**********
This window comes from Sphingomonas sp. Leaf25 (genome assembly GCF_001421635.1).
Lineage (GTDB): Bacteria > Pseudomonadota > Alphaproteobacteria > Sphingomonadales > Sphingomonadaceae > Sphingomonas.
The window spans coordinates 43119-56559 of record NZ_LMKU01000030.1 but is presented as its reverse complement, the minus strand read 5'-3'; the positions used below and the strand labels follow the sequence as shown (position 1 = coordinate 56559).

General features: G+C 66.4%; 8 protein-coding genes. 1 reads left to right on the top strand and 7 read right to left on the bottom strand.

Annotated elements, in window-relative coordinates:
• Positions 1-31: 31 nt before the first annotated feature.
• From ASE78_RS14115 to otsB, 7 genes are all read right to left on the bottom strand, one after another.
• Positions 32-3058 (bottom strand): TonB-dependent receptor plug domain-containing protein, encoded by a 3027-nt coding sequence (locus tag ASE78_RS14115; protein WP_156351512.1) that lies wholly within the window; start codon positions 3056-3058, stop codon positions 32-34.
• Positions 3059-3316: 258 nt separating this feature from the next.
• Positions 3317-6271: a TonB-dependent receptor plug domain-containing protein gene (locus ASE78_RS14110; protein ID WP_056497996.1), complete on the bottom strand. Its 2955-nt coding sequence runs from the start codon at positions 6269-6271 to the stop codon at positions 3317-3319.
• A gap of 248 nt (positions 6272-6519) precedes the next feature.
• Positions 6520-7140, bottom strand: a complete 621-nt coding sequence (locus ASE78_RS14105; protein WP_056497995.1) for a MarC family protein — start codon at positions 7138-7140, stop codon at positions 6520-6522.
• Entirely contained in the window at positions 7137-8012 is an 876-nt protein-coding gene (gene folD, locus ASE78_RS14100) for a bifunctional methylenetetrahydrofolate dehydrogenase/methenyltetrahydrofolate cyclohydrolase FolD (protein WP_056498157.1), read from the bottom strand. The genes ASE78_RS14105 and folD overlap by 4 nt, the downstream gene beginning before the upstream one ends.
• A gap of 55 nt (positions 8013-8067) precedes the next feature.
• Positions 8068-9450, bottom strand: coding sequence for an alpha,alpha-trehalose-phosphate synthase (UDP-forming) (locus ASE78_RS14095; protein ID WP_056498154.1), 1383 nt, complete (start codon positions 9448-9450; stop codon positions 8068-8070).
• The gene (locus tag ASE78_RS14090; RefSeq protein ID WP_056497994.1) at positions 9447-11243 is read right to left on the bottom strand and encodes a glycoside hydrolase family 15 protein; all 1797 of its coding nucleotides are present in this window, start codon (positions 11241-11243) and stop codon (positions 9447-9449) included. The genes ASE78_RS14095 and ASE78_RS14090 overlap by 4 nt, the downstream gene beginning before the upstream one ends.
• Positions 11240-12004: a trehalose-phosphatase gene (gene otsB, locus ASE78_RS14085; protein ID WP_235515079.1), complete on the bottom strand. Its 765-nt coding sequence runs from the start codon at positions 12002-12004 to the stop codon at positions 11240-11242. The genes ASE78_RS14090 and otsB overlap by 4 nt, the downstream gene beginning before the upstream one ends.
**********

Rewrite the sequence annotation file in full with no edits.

This window comes from Sphingomonas sp. Leaf25 (genome assembly GCF_001421635.1).
Lineage (GTDB): Bacteria > Pseudomonadota > Alphaproteobacteria > Sphingomonadales > Sphingomonadaceae > Sphingomonas.
The window spans coordinates 43119-56559 of record NZ_LMKU01000030.1 but is presented as its reverse complement, the minus strand read 5'-3'; the positions used below and the strand labels follow the sequence as shown (position 1 = coordinate 56559).

General features: G+C 66.4%; 8 protein-coding genes. 1 reads left to right on the top strand and 7 read right to left on the bottom strand.

Annotated elements, in window-relative coordinates:
• Positions 1-31: 31 nt before the first annotated feature.
• From ASE78_RS14115 to otsB, 7 genes are all read right to left on the bottom strand, one after another.
• Positions 32-3058 (bottom strand): TonB-dependent receptor plug domain-containing protein, encoded by a 3027-nt coding sequence (locus tag ASE78_RS14115; protein WP_156351512.1) that lies wholly within the window; start codon positions 3056-3058, stop codon positions 32-34.
• Positions 3059-3316: 258 nt separating this feature from the next.
• Positions 3317-6271: a TonB-dependent receptor plug domain-containing protein gene (locus ASE78_RS14110; protein ID WP_056497996.1), complete on the bottom strand. Its 2955-nt coding sequence runs from the start codon at positions 6269-6271 to the stop codon at positions 3317-3319.
• A gap of 248 nt (positions 6272-6519) precedes the next feature.
• Positions 6520-7140, bottom strand: a complete 621-nt coding sequence (locus ASE78_RS14105; protein WP_056497995.1) for a MarC family protein — start codon at positions 7138-7140, stop codon at positions 6520-6522.
• Entirely contained in the window at positions 7137-8012 is an 876-nt protein-coding gene (gene folD, locus ASE78_RS14100) for a bifunctional methylenetetrahydrofolate dehydrogenase/methenyltetrahydrofolate cyclohydrolase FolD (protein WP_056498157.1), read from the bottom strand. The genes ASE78_RS14105 and folD overlap by 4 nt, the downstream gene beginning before the upstream one ends.
• A gap of 55 nt (positions 8013-8067) precedes the next feature.
• Positions 8068-9450, bottom strand: coding sequence for an alpha,alpha-trehalose-phosphate synthase (UDP-forming) (locus ASE78_RS14095; protein ID WP_056498154.1), 1383 nt, complete (start codon positions 9448-9450; stop codon positions 8068-8070).
• The gene (locus tag ASE78_RS14090; RefSeq protein ID WP_056497994.1) at positions 9447-11243 is read right to left on the bottom strand and encodes a glycoside hydrolase family 15 protein; all 1797 of its coding nucleotides are present in this window, start codon (positions 11241-11243) and stop codon (positions 9447-9449) included. The genes ASE78_RS14095 and ASE78_RS14090 overlap by 4 nt, the downstream gene beginning before the upstream one ends.
• Positions 11240-12004: a trehalose-phosphatase gene (gene otsB, locus ASE78_RS14085; protein ID WP_235515079.1), complete on the bottom strand. Its 765-nt coding sequence runs from the start codon at positions 12002-12004 to the stop codon at positions 11240-11242. The genes ASE78_RS14090 and otsB overlap by 4 nt, the downstream gene beginning before the upstream one ends.